He notices that one of the male characters in Twin Earths wears a skirt. And he notices that one of the pieces of technology is a device which can read people's thoughts, determine if a person is thinking in the wrong way, and subsequently brainwash them. 

"For all of you who believe I shouldn't be allowed to think that there's something wrong with a man wearing a skirt, definitely something to look forward to."

Remarks like this simply shift the burden of proof: a standard technique for any dull right-wing pundit. It's not that different from saying that a bakeries selling veggie sausage roles is infringing our right to eat meat. It's a smallish step from there to saying that the real evil is not racism, but people who think that racism is evil. 

Dave: no-one is saying that you shouldn't be allowed to think that only people with penises ought to wear pants: they are saying that they believe that your thoughts in that regard are wrong and mistaken.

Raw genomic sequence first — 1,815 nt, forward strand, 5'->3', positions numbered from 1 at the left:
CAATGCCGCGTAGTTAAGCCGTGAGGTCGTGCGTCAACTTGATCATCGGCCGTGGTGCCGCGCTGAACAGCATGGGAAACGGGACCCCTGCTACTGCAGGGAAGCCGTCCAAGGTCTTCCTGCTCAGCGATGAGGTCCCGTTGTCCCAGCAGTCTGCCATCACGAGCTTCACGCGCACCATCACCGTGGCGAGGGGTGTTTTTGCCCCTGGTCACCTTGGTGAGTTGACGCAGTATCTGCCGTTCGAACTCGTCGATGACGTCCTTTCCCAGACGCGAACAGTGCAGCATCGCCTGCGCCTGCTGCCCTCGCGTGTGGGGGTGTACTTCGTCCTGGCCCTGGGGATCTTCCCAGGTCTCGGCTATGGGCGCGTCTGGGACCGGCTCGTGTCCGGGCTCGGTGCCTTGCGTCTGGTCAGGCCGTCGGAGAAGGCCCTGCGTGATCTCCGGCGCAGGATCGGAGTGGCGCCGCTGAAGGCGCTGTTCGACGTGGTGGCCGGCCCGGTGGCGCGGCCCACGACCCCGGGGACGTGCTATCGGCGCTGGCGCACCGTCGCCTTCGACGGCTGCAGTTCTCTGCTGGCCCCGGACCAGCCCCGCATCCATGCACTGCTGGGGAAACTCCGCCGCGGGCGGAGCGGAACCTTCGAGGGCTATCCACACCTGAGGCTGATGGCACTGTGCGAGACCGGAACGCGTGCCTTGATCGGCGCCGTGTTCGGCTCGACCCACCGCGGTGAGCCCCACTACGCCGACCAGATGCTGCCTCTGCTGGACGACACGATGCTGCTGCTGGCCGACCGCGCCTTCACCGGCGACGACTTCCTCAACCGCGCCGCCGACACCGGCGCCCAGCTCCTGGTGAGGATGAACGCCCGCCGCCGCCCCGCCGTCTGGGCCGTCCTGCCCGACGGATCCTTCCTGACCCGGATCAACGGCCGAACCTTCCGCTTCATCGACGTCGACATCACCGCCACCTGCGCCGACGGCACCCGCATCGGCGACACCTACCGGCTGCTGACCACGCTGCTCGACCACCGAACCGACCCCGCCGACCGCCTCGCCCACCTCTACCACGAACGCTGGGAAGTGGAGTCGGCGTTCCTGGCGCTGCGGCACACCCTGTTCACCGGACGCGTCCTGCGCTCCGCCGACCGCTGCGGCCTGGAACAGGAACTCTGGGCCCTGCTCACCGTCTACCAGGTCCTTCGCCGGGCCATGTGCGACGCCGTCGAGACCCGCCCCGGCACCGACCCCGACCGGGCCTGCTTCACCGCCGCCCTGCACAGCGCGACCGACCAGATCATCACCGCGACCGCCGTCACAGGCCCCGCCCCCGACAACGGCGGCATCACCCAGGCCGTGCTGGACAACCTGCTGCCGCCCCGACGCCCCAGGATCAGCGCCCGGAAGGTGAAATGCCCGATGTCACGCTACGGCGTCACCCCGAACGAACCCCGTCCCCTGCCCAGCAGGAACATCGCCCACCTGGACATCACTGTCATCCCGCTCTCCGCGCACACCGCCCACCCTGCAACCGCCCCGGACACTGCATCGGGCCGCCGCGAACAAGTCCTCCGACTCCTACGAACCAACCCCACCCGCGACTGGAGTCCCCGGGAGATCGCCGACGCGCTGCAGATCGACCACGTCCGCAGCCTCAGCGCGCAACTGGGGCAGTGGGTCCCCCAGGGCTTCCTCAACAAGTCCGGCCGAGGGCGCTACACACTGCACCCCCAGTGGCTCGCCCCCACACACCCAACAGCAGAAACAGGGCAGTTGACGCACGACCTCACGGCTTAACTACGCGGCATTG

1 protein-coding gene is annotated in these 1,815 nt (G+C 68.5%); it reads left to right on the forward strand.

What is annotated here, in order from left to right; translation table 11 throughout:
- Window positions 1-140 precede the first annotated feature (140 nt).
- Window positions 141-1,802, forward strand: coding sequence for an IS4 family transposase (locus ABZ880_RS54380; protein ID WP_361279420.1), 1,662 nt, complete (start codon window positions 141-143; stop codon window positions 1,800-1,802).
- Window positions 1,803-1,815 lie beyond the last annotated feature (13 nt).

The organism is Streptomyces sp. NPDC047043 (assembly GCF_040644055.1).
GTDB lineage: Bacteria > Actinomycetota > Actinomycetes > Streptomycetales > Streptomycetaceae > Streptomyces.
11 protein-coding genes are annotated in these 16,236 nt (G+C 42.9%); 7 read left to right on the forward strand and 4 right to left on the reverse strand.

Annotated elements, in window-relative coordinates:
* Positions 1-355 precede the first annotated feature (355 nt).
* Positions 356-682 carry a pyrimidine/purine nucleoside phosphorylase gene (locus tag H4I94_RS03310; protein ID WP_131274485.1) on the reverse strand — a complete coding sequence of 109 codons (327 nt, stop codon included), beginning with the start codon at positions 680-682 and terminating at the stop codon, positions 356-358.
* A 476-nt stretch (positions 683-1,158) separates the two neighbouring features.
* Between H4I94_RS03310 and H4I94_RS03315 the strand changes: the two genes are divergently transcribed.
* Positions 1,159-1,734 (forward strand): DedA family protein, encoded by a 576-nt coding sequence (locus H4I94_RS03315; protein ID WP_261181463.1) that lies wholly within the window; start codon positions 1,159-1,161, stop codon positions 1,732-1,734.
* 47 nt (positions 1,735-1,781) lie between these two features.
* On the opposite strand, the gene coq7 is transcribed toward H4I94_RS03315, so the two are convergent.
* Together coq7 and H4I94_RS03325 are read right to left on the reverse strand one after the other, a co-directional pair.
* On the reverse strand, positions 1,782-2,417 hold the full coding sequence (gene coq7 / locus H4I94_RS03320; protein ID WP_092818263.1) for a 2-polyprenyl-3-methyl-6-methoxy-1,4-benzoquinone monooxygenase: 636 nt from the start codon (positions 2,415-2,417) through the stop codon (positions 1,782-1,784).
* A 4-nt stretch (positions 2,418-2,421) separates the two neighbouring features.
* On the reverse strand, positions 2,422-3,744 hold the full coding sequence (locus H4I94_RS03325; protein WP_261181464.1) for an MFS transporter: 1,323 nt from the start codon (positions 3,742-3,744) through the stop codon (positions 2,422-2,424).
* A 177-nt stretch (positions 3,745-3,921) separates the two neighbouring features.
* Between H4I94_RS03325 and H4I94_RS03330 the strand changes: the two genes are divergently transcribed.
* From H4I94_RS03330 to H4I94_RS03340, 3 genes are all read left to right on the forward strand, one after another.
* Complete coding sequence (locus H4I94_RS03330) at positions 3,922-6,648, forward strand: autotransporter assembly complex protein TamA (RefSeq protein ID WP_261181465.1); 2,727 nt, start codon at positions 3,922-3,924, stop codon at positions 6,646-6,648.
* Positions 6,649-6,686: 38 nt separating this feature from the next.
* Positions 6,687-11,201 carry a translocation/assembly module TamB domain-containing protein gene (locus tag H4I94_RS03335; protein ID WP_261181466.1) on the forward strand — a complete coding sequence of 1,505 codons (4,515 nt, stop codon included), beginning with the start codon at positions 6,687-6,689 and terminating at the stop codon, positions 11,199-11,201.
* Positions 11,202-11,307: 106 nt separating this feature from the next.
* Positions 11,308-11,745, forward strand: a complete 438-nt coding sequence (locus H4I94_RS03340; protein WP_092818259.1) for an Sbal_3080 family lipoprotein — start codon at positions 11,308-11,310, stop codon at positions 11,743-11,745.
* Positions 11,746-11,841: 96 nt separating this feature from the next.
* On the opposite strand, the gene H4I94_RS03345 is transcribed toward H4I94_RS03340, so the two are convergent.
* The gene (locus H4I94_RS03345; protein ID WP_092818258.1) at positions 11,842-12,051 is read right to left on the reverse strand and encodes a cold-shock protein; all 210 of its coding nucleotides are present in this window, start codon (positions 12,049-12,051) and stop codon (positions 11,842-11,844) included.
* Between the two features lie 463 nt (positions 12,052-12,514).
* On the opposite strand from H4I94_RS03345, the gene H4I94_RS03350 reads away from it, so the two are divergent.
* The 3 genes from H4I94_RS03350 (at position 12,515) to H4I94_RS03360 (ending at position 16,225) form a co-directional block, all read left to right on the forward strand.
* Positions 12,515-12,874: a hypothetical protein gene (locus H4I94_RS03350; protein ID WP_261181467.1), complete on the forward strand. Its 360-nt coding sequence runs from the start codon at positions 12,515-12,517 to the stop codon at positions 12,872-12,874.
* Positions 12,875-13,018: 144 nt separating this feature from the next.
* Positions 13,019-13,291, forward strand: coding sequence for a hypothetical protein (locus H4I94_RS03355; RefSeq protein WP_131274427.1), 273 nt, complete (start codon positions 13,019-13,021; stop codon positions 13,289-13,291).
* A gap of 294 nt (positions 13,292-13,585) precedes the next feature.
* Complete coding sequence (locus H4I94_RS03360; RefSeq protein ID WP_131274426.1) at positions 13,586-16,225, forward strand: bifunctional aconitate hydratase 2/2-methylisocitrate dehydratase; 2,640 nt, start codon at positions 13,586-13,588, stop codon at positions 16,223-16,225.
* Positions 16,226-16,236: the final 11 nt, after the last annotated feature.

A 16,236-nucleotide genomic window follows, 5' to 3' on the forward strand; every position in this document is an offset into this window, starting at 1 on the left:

But on the other hand, it's a good example of what Dave does so well as a writer and a rhetorician. Speaking directly to the audience: responding to a probable objection to something which he has just said before the objection has been raised. (Ironically this creates the illusion that he can read our thoughts...) It takes you aback, a little bit. And there is a deprecating wit to the self-characterisation, a little like the "evil, mad" Dave Sim riff in Glamourpuss.

Usual disclaimers about whether praise for the form of an argument implies endorsement of its content -- about whether it is inconsistent to blame a writer for saying a bad thing and simultaneously praise him for saying it very cleverly -- can be taken for granted. Please do not feed the troll.


I'm Andrew.

I am trying very hard to be a semi-professional writer and have taken the leap of faith of down-sizing my day job.

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My extended Essay on Cerebus the Aardvark is available from Lulu press.